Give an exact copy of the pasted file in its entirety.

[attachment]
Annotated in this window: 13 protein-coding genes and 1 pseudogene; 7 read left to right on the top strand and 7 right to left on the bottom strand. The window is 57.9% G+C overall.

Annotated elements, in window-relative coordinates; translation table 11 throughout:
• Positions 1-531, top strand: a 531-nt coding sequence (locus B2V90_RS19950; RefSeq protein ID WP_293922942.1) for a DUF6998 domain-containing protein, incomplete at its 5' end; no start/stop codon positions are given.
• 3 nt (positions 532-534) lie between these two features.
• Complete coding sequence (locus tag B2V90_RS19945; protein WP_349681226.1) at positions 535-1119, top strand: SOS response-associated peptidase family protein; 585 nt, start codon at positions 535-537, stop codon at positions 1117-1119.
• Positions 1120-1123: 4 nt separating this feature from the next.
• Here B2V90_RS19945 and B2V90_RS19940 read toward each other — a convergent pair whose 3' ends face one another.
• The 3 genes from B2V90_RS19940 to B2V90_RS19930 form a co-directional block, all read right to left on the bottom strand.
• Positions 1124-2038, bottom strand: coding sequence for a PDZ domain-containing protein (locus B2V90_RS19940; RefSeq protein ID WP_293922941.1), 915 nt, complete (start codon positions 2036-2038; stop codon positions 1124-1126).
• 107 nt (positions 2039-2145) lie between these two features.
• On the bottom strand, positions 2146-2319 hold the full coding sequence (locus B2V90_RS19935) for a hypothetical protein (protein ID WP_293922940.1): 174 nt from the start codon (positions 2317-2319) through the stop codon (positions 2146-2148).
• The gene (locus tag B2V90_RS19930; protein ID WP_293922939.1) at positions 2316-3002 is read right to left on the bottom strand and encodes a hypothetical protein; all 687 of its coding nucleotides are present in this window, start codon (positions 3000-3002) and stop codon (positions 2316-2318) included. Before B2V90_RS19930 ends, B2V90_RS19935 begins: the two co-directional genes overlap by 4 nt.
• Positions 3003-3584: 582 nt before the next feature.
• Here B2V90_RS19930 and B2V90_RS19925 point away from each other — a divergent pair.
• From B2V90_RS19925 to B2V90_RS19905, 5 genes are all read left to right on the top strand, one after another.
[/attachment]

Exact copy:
Annotated in this window: 13 protein-coding genes and 1 pseudogene; 7 read left to right on the top strand and 7 right to left on the bottom strand. The window is 57.9% G+C overall.

Annotated elements, in window-relative coordinates; translation table 11 throughout:
• Positions 1-531, top strand: a 531-nt coding sequence (locus B2V90_RS19950; RefSeq protein ID WP_293922942.1) for a DUF6998 domain-containing protein, incomplete at its 5' end; no start/stop codon positions are given.
• 3 nt (positions 532-534) lie between these two features.
• Complete coding sequence (locus tag B2V90_RS19945; protein WP_349681226.1) at positions 535-1119, top strand: SOS response-associated peptidase family protein; 585 nt, start codon at positions 535-537, stop codon at positions 1117-1119.
• Positions 1120-1123: 4 nt separating this feature from the next.
• Here B2V90_RS19945 and B2V90_RS19940 read toward each other — a convergent pair whose 3' ends face one another.
• The 3 genes from B2V90_RS19940 to B2V90_RS19930 form a co-directional block, all read right to left on the bottom strand.
• Positions 1124-2038, bottom strand: coding sequence for a PDZ domain-containing protein (locus B2V90_RS19940; RefSeq protein ID WP_293922941.1), 915 nt, complete (start codon positions 2036-2038; stop codon positions 1124-1126).
• 107 nt (positions 2039-2145) lie between these two features.
• On the bottom strand, positions 2146-2319 hold the full coding sequence (locus B2V90_RS19935) for a hypothetical protein (protein ID WP_293922940.1): 174 nt from the start codon (positions 2317-2319) through the stop codon (positions 2146-2148).
• The gene (locus tag B2V90_RS19930; protein ID WP_293922939.1) at positions 2316-3002 is read right to left on the bottom strand and encodes a hypothetical protein; all 687 of its coding nucleotides are present in this window, start codon (positions 3000-3002) and stop codon (positions 2316-2318) included. Before B2V90_RS19930 ends, B2V90_RS19935 begins: the two co-directional genes overlap by 4 nt.
• Positions 3003-3584: 582 nt before the next feature.
• Here B2V90_RS19930 and B2V90_RS19925 point away from each other — a divergent pair.
• From B2V90_RS19925 to B2V90_RS19905, 5 genes are all read left to right on the top strand, one after another.